So the struggle phase is real, and we all know it. What we don’t all realise, is we can choose to view this struggle as ‘life’ - as the hard place we permanently exist within. Or - we can view it as a phase in the Flow cycle. We can stay in a cortisol fuelled existence feeding inflammation and disease. Or - we can consciously use the struggle as a springboard into Flow. Knowing how Flow works at a neurobiological level, gives us this choice.

We can continue to struggle, push harder, run out of gas, give up. Or - we can pivot. We can cease the the full frontal attack. We can rotate, look at things differently, come around the outside, and move into the next phase. The Release phase. If we can do this -  things start to feel good. Really good.

Phase Two - The Release

In this phase we start to release nitrous oxide in our brain which acts as a neurotransmitter. With this, the stress hormones get flushed out of our system. We start calming down. And then along comes a potent mix of reward neurochemicals. Endorphins as well as norepinephrine, dopamine, anandamide, and serotonin all show up at the same time. All are pleasure-inducing, performance-enhancing neurochemicals, increasing everything from muscle reaction times to attention, pattern recognition and lateral thinking. We are now in Flow.

Phase Three - Flow

Here, our brain waves slow down from super fast beta waves to cascading alpha waves. We become more relaxed, aware and alert. Our heart rate decreases. These neurochemicals have carried us through into our Flow state. The wonderful state where Selflessness (sense of self disappears), Timelessness (hours seem like minutes, or micro-seconds can be seen in vivid detail), Effortlessness (your tasks/mission seems much easier), and Richness (we gain insight and information in vivid detail) abound. We feel our best and perform our best.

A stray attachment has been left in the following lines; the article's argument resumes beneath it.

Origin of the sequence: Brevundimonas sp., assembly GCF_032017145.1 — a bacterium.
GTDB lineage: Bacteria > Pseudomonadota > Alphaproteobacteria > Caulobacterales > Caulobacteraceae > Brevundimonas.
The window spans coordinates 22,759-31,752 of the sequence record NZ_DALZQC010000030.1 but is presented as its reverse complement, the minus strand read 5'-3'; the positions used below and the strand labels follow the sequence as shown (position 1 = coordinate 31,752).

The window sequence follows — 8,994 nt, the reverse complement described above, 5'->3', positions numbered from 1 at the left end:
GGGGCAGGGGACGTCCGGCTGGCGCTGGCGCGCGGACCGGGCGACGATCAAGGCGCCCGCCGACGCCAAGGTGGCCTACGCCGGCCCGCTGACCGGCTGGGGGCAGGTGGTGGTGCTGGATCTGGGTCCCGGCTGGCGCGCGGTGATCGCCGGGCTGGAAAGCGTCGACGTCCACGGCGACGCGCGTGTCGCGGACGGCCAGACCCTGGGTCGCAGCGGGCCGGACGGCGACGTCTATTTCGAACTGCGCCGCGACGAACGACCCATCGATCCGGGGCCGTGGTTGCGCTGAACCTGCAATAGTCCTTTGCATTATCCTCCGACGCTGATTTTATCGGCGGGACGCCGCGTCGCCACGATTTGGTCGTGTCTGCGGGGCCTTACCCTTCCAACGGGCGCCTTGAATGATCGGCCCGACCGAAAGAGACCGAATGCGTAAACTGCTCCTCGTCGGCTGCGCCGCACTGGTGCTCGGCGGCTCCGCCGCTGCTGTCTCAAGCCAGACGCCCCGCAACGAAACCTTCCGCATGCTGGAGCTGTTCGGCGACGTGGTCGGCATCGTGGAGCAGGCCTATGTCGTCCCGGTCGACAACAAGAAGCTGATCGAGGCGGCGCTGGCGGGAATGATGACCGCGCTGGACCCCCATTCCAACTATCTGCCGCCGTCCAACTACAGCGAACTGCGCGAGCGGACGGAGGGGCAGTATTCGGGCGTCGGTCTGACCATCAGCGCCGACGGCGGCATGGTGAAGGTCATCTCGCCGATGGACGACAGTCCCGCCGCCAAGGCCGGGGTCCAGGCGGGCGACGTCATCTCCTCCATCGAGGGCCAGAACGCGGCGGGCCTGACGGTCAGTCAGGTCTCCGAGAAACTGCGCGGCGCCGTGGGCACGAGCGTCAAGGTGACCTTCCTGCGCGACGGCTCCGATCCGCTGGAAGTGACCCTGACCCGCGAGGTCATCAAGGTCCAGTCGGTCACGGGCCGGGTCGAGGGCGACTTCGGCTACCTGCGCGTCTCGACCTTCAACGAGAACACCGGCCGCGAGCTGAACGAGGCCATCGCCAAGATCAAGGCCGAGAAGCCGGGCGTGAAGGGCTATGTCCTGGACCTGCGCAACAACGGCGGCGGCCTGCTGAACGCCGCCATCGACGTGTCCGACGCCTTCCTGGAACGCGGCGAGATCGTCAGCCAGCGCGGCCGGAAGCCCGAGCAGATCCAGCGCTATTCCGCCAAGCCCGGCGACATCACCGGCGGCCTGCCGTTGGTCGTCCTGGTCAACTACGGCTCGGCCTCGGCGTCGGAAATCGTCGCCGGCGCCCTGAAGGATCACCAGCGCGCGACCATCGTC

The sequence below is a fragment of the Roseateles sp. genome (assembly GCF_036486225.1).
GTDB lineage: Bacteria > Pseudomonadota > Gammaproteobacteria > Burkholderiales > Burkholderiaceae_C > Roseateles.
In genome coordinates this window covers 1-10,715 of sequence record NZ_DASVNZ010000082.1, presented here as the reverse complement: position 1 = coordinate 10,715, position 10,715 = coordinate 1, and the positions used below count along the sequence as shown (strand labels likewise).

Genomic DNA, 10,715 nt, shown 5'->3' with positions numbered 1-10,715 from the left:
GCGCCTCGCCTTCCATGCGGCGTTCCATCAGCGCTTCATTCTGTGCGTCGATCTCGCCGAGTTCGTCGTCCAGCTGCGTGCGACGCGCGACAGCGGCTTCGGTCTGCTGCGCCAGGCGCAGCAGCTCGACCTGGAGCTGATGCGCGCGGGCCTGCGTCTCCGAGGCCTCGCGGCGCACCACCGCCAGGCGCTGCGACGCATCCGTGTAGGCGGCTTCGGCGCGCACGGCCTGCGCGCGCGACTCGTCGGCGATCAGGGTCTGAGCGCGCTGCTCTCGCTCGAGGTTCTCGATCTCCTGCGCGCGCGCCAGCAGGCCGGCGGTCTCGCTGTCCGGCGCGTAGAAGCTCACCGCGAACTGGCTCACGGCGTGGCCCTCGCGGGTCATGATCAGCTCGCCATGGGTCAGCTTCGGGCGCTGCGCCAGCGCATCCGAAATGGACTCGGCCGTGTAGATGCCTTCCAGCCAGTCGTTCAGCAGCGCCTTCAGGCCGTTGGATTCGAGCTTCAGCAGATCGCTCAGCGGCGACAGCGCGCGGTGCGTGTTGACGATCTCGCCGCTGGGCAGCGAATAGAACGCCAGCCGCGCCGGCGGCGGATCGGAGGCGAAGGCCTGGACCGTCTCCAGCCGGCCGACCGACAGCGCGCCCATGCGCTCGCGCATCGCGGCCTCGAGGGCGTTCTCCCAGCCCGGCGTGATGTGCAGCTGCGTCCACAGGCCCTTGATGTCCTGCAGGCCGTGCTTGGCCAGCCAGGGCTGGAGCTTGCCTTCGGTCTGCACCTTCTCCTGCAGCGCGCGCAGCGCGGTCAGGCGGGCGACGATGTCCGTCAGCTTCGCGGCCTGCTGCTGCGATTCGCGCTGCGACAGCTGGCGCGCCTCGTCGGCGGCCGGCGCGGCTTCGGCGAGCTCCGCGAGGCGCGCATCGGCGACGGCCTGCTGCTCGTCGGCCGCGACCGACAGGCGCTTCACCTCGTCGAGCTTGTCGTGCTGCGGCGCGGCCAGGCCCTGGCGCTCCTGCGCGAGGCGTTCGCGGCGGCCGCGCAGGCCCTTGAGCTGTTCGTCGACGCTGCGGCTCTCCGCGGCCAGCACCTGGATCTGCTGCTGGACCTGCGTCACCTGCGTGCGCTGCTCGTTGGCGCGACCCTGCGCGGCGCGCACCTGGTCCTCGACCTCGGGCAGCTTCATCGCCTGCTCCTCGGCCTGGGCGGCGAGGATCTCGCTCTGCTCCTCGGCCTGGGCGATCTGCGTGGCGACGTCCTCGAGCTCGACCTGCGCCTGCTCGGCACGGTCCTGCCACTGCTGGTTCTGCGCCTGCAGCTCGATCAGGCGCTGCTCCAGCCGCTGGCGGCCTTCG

Flow significantly boosts well-being, motivation and productivity. It helps us learn and master skills. It improves our ability to solve problems. In Flow we have access to rich and relevant information. We create, we find meaning, we innovate. This experience might stay with us for a micro-moment, a few minutes, a few hours, a few days. It is the intensity of the experience that impacts on the fourth and final phase - the Recovery.

Phase Three - Recovery

Flow is potent, powerful, impactful. It therefore requires us to replenish. And we must replenish in an active and conscious way. We need to sleep, eat, move our bodies, relax our minds and integrate the learnings and fuel our tank for the next cycle of struggle, release and flow.

As we come off the high of the feel-good neuro-chemicals released during the Flow state, the low can often lead to self-sabotage or an emotional reaction to try and quickly regain the Flow state. The key here is not to let this phase block the learning or reverse the results of being in Flow. Instead we need to recover more deeply and move smoothly back to the struggle, ready and willing to repeat the cycle.

Clare Johnson